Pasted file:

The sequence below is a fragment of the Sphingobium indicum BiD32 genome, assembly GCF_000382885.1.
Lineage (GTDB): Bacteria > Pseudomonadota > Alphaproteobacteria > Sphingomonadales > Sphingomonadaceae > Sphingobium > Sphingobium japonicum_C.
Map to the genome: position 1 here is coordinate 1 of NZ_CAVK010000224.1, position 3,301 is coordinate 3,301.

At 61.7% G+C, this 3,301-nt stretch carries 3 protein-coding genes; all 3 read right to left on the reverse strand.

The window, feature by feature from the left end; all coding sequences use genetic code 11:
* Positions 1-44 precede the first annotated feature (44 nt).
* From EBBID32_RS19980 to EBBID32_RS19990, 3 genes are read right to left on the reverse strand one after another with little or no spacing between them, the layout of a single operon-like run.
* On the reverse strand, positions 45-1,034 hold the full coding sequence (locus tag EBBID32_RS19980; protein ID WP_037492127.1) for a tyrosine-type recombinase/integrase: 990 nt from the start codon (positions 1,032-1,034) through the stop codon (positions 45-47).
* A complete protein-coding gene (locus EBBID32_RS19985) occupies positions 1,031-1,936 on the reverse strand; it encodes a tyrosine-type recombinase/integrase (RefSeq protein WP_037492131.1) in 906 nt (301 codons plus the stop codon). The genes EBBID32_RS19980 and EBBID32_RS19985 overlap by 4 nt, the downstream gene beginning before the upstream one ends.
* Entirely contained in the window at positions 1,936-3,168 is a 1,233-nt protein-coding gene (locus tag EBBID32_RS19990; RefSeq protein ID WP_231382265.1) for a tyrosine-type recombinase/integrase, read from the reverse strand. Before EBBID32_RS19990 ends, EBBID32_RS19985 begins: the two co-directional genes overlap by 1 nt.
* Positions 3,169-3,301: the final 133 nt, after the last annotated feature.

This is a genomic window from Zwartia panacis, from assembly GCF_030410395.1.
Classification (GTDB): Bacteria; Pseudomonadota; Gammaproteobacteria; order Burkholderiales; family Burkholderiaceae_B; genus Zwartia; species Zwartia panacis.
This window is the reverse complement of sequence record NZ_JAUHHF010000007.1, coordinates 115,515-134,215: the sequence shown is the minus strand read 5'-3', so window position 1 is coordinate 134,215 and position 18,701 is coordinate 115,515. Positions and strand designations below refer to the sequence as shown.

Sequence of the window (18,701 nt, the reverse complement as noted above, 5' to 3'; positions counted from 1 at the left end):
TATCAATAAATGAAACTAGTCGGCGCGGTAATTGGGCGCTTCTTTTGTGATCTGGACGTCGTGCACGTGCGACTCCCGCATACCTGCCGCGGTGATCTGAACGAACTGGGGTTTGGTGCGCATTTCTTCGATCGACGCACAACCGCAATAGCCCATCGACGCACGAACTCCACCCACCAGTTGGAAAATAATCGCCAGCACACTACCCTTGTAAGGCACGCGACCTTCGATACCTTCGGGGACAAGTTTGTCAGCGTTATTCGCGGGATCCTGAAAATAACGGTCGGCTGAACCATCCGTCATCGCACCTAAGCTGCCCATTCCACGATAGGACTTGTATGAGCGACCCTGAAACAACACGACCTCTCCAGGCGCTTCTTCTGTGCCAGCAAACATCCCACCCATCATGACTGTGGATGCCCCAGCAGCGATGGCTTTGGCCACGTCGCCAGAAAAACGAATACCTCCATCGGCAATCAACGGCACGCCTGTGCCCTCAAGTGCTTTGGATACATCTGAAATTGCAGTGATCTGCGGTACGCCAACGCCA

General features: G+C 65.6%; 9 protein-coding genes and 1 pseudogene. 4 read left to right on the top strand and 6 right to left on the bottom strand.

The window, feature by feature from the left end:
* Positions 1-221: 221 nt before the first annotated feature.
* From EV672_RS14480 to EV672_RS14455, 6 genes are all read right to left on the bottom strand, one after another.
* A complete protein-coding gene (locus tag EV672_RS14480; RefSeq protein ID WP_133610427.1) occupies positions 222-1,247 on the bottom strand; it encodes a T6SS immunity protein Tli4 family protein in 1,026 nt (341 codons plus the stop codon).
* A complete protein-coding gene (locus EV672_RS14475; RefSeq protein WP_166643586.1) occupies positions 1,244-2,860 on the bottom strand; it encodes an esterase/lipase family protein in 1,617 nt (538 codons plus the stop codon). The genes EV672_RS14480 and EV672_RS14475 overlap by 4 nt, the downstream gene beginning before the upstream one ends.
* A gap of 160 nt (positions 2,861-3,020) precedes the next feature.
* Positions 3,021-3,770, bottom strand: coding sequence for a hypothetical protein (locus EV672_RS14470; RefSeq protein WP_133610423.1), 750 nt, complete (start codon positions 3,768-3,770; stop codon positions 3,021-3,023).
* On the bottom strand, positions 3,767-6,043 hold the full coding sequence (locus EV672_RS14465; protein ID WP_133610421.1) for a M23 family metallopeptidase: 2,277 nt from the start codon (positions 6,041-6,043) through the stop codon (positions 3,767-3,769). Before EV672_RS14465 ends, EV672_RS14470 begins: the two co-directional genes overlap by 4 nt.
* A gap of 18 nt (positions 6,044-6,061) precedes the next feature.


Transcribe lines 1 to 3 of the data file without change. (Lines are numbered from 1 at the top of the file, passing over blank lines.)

The sequence below is a fragment of the Sphingobium indicum BiD32 genome, assembly GCF_000382885.1.
Lineage (GTDB): Bacteria > Pseudomonadota > Alphaproteobacteria > Sphingomonadales > Sphingomonadaceae > Sphingobium > Sphingobium japonicum_C.
Map to the genome: position 1 here is coordinate 1 of NZ_CAVK010000224.1, position 3,301 is coordinate 3,301.